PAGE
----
January 15, 2009

Lampooning the balance between "would-be controversial attacks on national character and undisturbing decoration of an official space."

It's "Entropa," by Czech artist David Cerny, a 172-square-foot multi-part sculpture attached to the European Council building in Brussels. It's the Czech Republic's turn at the EU presidency, you see.
Entropa portrays Bulgaria as a toilet, Romania as a Dracula theme-park and France as a country on strike....

The Netherlands is shown as series of minarets submerged by a flood — a possible reference to the nation's simmering religious tensions.
Indeed, it's possible!
Germany is shown as a network of motorways vaguely resembling a swastika....
The old swastika — on a government building.

Cerny would like to know "if Europe is able to laugh at itself."

UPDATE: Czech Deputy Prime Minister Alexandr Vondra says:
"I apologise to Bulgaria and its government if it feels offended..."...

"We wanted to prove that 20 years after the fall of the Iron Curtain, there is no censorship," said the former Czech dissident.

But he refused to share the platform with the artist, who insisted his piece was in the European tradition of satire, like Monty Python and France's Les Guignols.

He also denied that the Lego entry for Denmark was a representation of one of the controversial cartoons of the Prophet Muhammad that appeared in 2005.

AND: Here's a picture of the Demark section.

22 comments:

Smilin' Jack said...

Cerny would like to know "if Europe is able to laugh at itself."

If they can't, we're more than up to it.

Eli Blake said...

I dunno, Jack.

You'd better laugh at Ann's jokes though or she will send her enforcers after you.

chickenlittle said...

The old swastika — on a government building.

Berlin is pretty well effaced of swastiki. This is the most public one I ever saw.

Soviet monuments are a whole 'nother story.

Henry Buck said...

The Lego Denmark is clearly a version of the cartoon "Exploding-Turban" Mohammed." The entire thing is hilarious.

Henry Buck said...

Here is a shot of Denmark:

Freeman Hunt said...

Heh. I like it.

Revenant said...

The Czechs seem like an interesting people. For such a small and frequently-oppressed nation, they have a knack for turning out independent thinkers with good senses of humor.

$9,000,000,000 Write Off said...

The caption to the Italian picture doesn't entirely grasp what the Italians value and cherish and, well, grasp.

I found the entire thing hilarious.

chickenlittle said...

Hey, Revenant is back! cool.

David said...

Actually, it's a double parody. Note that the cost of this installation was 373,000 euros, or about half a million dollars. Now that's a symbol of the modern Europe--a costly temporary edifice that nobody seems to appreciate.

traditionalguy said...

Wow! I am impressed. Just when Free Speech is being placed way down the politically-correct American list of priorities, these guys, who lived in a police state, people's paradise' and were force fed Pravada [Russian Newspaper similar to NYT]everyday for 40 years, are ready for some real Free Speech and to hell with the Collectivist SOB's. That warms my cockels.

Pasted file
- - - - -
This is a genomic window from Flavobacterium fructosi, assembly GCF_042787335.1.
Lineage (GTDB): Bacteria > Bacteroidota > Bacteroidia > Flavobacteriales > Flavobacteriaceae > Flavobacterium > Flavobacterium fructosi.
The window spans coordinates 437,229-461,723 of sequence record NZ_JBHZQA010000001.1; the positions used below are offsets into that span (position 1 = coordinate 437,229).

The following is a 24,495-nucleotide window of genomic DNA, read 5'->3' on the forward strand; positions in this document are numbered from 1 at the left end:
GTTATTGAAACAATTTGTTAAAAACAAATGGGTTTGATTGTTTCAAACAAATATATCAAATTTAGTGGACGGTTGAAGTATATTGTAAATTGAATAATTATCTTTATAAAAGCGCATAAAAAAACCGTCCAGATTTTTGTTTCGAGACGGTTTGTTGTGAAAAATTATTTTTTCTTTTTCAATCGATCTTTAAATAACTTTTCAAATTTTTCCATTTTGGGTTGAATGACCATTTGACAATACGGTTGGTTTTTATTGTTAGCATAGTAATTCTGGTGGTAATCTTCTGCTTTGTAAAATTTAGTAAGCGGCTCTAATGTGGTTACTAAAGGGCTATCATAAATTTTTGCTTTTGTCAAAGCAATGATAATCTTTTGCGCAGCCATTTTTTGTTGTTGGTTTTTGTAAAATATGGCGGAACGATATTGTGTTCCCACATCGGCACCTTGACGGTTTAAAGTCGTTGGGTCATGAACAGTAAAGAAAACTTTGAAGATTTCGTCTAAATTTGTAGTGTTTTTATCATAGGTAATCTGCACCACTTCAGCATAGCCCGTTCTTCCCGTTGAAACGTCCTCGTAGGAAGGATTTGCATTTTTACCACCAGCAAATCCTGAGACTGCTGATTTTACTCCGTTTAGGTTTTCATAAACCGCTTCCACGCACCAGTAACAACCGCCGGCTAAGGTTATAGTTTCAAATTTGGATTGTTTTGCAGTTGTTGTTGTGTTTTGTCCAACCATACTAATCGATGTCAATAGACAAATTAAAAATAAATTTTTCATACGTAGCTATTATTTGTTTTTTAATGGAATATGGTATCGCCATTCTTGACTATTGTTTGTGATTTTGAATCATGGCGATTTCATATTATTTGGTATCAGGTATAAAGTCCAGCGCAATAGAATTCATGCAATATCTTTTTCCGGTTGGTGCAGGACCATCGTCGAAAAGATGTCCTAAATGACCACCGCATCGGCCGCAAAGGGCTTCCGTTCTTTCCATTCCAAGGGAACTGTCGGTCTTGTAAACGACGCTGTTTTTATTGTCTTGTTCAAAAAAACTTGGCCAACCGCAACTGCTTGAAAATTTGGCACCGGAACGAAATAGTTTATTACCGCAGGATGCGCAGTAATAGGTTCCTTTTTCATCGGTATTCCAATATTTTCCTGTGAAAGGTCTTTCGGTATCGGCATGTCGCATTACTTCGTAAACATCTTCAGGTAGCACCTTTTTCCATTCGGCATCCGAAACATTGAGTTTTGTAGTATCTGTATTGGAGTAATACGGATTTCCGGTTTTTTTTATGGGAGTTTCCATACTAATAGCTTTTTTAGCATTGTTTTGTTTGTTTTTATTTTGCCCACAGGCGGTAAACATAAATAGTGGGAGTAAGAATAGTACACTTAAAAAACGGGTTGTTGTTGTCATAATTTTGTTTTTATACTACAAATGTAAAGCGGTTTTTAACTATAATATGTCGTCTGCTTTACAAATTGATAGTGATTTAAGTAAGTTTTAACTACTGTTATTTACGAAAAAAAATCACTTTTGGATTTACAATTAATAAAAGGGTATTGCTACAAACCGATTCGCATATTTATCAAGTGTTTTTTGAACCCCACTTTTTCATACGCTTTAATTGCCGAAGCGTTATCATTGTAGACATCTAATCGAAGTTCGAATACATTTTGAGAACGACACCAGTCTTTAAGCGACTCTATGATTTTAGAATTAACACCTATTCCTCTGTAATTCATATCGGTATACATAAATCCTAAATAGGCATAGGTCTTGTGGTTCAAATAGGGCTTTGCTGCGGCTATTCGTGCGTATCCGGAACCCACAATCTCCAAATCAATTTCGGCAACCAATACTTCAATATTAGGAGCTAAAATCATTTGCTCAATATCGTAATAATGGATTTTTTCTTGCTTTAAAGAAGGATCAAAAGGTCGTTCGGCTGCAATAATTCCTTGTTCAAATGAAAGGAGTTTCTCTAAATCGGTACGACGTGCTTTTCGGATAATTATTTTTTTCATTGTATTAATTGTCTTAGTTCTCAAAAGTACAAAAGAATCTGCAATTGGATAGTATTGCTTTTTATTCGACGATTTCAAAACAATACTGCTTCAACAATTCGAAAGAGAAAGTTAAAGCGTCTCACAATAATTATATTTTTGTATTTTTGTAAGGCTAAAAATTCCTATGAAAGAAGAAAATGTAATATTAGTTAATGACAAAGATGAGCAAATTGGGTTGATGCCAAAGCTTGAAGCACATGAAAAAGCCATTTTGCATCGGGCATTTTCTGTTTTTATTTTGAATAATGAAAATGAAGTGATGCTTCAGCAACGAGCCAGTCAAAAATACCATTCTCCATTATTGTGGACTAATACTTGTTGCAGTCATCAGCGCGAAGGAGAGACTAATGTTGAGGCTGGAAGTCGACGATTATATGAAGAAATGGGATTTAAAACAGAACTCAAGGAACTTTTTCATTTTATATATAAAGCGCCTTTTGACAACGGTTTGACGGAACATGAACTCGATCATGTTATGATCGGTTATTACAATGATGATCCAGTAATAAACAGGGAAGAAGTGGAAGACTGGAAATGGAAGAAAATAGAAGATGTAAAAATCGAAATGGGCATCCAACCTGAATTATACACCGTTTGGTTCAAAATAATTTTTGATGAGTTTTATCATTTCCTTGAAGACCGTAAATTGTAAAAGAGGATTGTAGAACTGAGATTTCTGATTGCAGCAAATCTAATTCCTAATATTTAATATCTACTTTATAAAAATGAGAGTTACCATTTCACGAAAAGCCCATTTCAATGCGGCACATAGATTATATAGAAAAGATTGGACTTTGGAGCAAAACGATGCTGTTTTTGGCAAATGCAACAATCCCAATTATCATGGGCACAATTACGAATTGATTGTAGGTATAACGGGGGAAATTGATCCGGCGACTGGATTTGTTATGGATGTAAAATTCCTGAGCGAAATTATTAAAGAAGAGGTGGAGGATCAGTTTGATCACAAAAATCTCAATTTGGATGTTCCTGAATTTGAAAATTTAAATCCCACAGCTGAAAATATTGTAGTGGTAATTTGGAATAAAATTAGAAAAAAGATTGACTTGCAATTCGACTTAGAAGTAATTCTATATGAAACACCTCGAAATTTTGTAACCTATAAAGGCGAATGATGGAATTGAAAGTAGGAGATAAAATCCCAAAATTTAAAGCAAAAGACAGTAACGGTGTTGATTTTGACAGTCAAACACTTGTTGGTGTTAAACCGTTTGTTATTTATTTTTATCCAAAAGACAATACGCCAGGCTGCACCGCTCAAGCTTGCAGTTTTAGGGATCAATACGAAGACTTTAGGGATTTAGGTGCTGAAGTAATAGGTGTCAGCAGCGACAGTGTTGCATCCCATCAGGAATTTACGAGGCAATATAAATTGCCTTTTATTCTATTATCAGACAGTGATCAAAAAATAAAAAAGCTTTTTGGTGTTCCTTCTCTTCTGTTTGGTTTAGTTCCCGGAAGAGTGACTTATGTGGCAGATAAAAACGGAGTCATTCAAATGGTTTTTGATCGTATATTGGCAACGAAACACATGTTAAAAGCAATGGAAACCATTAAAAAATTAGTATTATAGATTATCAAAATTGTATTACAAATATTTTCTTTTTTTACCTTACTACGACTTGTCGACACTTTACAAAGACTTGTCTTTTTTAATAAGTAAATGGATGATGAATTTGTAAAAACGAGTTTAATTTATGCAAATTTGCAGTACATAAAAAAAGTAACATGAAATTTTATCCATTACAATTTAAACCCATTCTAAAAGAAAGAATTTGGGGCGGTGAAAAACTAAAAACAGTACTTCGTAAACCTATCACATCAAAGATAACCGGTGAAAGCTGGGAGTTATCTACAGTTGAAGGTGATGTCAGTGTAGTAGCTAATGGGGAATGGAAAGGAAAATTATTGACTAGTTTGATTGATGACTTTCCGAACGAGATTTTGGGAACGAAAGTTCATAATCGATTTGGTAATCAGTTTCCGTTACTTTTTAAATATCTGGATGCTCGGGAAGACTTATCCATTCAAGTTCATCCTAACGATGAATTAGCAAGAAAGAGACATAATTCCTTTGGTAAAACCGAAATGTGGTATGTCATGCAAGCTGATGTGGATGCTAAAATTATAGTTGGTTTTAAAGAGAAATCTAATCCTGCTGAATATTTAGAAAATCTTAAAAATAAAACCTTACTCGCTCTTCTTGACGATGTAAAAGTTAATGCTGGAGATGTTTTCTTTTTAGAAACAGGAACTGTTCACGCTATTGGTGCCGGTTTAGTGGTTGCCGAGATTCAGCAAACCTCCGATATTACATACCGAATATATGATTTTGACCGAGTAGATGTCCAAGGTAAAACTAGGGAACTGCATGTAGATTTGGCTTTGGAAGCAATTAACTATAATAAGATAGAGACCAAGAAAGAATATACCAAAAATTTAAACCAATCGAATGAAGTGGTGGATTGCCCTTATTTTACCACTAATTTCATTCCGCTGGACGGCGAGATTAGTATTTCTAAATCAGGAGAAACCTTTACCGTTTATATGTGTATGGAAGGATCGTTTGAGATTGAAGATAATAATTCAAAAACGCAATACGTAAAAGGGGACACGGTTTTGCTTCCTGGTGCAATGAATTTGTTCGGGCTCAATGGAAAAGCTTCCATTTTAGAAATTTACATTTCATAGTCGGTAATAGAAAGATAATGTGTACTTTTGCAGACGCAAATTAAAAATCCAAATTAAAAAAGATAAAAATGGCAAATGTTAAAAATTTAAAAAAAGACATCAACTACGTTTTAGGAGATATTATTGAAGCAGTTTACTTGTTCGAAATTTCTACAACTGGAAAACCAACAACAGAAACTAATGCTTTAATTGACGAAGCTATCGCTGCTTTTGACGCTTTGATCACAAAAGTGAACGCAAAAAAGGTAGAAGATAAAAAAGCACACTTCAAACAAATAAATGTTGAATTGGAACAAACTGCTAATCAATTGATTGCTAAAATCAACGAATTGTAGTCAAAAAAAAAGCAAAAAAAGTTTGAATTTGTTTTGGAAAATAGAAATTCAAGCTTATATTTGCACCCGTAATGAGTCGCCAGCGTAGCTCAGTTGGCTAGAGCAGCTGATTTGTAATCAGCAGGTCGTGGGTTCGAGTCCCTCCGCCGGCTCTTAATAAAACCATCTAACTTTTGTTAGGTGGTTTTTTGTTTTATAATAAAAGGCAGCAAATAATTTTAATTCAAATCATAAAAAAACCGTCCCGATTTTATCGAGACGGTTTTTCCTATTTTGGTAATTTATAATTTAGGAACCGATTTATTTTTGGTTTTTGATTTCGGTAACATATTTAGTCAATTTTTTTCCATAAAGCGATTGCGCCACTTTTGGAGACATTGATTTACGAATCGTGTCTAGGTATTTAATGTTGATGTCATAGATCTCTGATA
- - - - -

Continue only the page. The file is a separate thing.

reader_iam said...

Subversion through Legos: I love it.

Theo Boehm said...

It's not for nothing that Franz Kafka was Czech.

My office mate I've worked with for 12 long years is Czech, as was an old, very hot girlfriend.
There's no one word in the English language to characterize their national sense of humor. 'Sardonic' comes closest.

A very close old friend who's Bulgarian, and was connected with the old Communist government, says that Czechs made the best spies because of their urbane and often witty smoothness and ability to dissemble.
In Czech, instead of saying, "work like a dog," you say "work like a Bulgarian."

Interesting people!

Henry Buck said...

Why no tag? If you respond "You know", you'd be right, though.

Henry Buck said...

For comparison purposes, here is the Danish cartoon.

PatCA said...

I see a trend here. Now that we have a cool, hip President the artistic community will mercilessly deride Europe. It's good to be off the hot seat, no?

Cabbage said...

Will Durant said that Art is the conversion of capital into beauty. Needless to say, much of what passes for art these days is not.

Ann Althouse said...

Henry, I appreciate your pointing me to the link, but since I didn't quote you and name you on the front page, it didn't come within my normal tagging policy. I did think about it -- a lot! Please don't take it personally. I was following a long-held rule, and I mean no disrespect. If I put up a tag it would be confusing because I didn't put your name in the update (for simplicity).

Henry Buck said...

Don't give it another thought, life is too short.

Ann Althouse said...

Thx, but I really do care.

Barry said...

I passed around the NYT article on this yesterday... It's a great piece, and shows how EU leadership, at least, is not ready to "laugh at itself".

I think the Denmark part looks more like Denmark on a map than the Exploding Turban cartoon. Image of Denmark as reference.

Hector Owen said...

More links here.